First off, we want to make it clear that each of the tested entry-level coolers is going to be an excellent and, most importantly, inexpensive replacement for the boxed cooler of a modern processor, being some 15°C better in the quiet mode. Each of them is easy to install even for inexperienced users. Now, we’ll add a few words on each tested model.
The Cooler Master Hyper TX3 is a disappointment of this test session due to the poor implementation of the direct-touch technology. The distance between the heat pipes in the cooler base is as long as 6 millimeters and filled with aluminum, so there is no uniform and efficient heat transfer between the cooler heatsink and the CPU heat-spreader. Thus, this potentially best cooler proves to be but mediocre and cannot even claim that it is quiet. The good news is that the Hyper TX3 supports multiple platforms and can be easily installed on each of them. You can also attach a second fan to it.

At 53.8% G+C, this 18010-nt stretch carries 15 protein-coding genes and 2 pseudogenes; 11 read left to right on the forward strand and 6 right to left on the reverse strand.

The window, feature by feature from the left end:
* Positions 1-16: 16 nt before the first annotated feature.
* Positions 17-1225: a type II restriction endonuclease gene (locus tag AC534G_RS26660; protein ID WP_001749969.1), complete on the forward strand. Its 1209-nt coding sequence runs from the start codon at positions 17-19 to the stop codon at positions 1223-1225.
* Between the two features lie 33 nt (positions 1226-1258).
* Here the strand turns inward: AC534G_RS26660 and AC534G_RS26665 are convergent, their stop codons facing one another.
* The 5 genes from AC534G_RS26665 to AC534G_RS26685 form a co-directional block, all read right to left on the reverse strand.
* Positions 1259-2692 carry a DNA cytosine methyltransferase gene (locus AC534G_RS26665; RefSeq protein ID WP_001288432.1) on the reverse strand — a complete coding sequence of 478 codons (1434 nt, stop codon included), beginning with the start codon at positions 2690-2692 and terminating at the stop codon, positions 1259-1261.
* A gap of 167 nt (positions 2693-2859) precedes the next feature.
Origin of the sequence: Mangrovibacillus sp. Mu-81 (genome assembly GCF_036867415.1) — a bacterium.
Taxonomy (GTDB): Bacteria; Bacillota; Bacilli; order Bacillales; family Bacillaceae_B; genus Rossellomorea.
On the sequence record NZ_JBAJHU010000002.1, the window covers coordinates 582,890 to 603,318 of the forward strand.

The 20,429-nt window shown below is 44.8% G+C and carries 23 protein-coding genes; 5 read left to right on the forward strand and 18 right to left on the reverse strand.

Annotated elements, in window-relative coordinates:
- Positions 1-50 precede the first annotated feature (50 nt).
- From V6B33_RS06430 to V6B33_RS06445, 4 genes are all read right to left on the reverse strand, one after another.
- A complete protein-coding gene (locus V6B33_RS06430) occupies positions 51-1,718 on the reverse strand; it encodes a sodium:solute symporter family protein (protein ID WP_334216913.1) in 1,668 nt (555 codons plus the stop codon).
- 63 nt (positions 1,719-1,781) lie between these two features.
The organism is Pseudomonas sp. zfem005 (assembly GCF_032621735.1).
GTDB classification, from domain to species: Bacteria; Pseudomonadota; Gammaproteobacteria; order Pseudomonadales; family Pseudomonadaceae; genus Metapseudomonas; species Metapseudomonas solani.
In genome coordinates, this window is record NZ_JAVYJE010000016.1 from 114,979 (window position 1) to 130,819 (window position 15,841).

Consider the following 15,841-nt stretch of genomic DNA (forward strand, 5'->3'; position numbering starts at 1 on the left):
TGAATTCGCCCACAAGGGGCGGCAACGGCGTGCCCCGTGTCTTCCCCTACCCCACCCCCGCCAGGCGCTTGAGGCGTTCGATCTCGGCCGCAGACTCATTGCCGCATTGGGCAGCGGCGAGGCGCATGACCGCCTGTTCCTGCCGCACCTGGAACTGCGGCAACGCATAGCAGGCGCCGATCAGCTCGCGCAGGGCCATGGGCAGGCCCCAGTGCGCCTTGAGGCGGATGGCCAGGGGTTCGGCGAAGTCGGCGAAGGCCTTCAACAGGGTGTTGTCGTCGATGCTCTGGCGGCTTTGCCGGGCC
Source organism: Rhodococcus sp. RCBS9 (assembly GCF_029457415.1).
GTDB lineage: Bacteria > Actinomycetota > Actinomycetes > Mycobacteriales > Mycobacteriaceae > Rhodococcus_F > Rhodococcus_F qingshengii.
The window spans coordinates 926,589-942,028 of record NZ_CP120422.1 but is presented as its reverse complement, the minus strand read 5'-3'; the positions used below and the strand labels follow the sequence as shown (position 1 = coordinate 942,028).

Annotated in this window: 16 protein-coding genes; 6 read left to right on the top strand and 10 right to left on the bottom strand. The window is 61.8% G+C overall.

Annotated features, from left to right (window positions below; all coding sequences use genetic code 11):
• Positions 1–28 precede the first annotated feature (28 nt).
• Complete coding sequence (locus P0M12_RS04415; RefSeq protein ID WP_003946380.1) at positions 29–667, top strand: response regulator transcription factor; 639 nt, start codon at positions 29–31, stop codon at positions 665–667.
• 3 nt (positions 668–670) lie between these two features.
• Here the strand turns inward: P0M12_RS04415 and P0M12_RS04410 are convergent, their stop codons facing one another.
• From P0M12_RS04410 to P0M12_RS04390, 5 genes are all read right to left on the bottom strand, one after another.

The Nexus LXM-8200 is a more interesting model that was more effective than the Hyper TX3 in the quiet and comfortable modes which are the most important for the majority of users. However, we had expected this model to be better in terms of both: performance and noise. The Nexus LXM-8200 can only be installed on LGA775; if you’ve got an AMD processor, you should buy the AXM-8200 instead. Both models are being phased out now, giving way to the more advanced VCT-9000.
The Samurai ZZ doesn’t look good against the other tested coolers in terms of performance but it is the most compact and universal among them. Besides, its performance may improve greatly if you have a side-panel fan or vent holes opposite the CPU socket. For example, it cooled our CPU 6°C better when we simply removed the side panel of our testbed, even though our Hiper Osiris system case itself had proper ventilation.